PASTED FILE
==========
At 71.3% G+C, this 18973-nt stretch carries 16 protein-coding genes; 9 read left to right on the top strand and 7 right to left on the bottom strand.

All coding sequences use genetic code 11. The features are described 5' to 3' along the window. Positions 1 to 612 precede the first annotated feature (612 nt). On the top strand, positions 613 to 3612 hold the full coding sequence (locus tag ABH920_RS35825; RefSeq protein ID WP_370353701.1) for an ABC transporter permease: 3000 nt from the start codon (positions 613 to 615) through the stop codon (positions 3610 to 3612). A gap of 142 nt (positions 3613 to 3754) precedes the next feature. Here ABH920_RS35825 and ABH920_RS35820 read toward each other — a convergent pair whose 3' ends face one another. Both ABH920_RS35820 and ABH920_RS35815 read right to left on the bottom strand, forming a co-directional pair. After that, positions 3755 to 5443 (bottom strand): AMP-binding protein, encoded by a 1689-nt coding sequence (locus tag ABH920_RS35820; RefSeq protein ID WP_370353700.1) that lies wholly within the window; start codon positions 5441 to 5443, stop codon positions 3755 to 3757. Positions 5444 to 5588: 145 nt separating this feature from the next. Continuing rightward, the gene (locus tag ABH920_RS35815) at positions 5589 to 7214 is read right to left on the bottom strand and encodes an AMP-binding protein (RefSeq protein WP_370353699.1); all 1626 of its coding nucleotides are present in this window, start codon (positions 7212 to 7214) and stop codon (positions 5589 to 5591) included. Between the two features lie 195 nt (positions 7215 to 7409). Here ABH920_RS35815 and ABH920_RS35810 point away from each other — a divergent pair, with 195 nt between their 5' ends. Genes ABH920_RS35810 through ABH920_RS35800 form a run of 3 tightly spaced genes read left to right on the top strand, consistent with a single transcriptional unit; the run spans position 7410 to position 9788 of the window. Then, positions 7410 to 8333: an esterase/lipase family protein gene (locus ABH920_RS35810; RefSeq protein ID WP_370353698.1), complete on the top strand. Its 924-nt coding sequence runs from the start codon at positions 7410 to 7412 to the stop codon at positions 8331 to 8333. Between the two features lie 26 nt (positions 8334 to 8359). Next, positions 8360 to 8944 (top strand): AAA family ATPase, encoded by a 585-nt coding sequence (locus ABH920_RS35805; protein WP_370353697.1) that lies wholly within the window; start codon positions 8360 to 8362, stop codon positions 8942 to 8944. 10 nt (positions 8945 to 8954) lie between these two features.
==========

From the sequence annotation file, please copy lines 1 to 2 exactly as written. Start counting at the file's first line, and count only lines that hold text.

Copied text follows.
At 71.3% G+C, this 18973-nt stretch carries 16 protein-coding genes; 9 read left to right on the top strand and 7 right to left on the bottom strand.

All coding sequences use genetic code 11. The features are described 5' to 3' along the window. Positions 1 to 612 precede the first annotated feature (612 nt). On the top strand, positions 613 to 3612 hold the full coding sequence (locus tag ABH920_RS35825; RefSeq protein ID WP_370353701.1) for an ABC transporter permease: 3000 nt from the start codon (positions 613 to 615) through the stop codon (positions 3610 to 3612). A gap of 142 nt (positions 3613 to 3754) precedes the next feature. Here ABH920_RS35825 and ABH920_RS35820 read toward each other — a convergent pair whose 3' ends face one another. Both ABH920_RS35820 and ABH920_RS35815 read right to left on the bottom strand, forming a co-directional pair. After that, positions 3755 to 5443 (bottom strand): AMP-binding protein, encoded by a 1689-nt coding sequence (locus tag ABH920_RS35820; RefSeq protein ID WP_370353700.1) that lies wholly within the window; start codon positions 5441 to 5443, stop codon positions 3755 to 3757. Positions 5444 to 5588: 145 nt separating this feature from the next. Continuing rightward, the gene (locus tag ABH920_RS35815) at positions 5589 to 7214 is read right to left on the bottom strand and encodes an AMP-binding protein (RefSeq protein WP_370353699.1); all 1626 of its coding nucleotides are present in this window, start codon (positions 7212 to 7214) and stop codon (positions 5589 to 5591) included. Between the two features lie 195 nt (positions 7215 to 7409). Here ABH920_RS35815 and ABH920_RS35810 point away from each other — a divergent pair, with 195 nt between their 5' ends. Genes ABH920_RS35810 through ABH920_RS35800 form a run of 3 tightly spaced genes read left to right on the top strand, consistent with a single transcriptional unit; the run spans position 7410 to position 9788 of the window. Then, positions 7410 to 8333: an esterase/lipase family protein gene (locus ABH920_RS35810; RefSeq protein ID WP_370353698.1), complete on the top strand. Its 924-nt coding sequence runs from the start codon at positions 7410 to 7412 to the stop codon at positions 8331 to 8333. Between the two features lie 26 nt (positions 8334 to 8359). Next, positions 8360 to 8944 (top strand): AAA family ATPase, encoded by a 585-nt coding sequence (locus ABH920_RS35805; protein WP_370353697.1) that lies wholly within the window; start codon positions 8360 to 8362, stop codon positions 8942 to 8944. 10 nt (positions 8945 to 8954) lie between these two features.